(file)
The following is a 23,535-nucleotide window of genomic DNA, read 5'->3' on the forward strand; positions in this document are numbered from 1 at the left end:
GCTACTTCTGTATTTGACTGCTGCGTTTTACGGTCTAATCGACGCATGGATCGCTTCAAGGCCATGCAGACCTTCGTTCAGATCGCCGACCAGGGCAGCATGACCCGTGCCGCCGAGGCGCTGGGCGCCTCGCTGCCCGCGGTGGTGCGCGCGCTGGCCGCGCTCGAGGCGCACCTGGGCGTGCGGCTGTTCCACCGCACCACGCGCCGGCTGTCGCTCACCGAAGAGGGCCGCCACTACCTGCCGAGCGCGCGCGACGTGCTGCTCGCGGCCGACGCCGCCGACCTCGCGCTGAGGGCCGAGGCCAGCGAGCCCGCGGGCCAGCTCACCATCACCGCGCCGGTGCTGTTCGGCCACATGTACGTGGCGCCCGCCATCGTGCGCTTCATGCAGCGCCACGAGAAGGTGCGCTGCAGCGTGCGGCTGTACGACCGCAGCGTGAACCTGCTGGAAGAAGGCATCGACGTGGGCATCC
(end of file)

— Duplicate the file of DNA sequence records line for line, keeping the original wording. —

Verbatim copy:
The following is a 23,535-nucleotide window of genomic DNA, read 5'->3' on the forward strand; positions in this document are numbered from 1 at the left end:
GCTACTTCTGTATTTGACTGCTGCGTTTTACGGTCTAATCGACGCATGGATCGCTTCAAGGCCATGCAGACCTTCGTTCAGATCGCCGACCAGGGCAGCATGACCCGTGCCGCCGAGGCGCTGGGCGCCTCGCTGCCCGCGGTGGTGCGCGCGCTGGCCGCGCTCGAGGCGCACCTGGGCGTGCGGCTGTTCCACCGCACCACGCGCCGGCTGTCGCTCACCGAAGAGGGCCGCCACTACCTGCCGAGCGCGCGCGACGTGCTGCTCGCGGCCGACGCCGCCGACCTCGCGCTGAGGGCCGAGGCCAGCGAGCCCGCGGGCCAGCTCACCATCACCGCGCCGGTGCTGTTCGGCCACATGTACGTGGCGCCCGCCATCGTGCGCTTCATGCAGCGCCACGAGAAGGTGCGCTGCAGCGTGCGGCTGTACGACCGCAGCGTGAACCTGCTGGAAGAAGGCATCGACGTGGGCATCC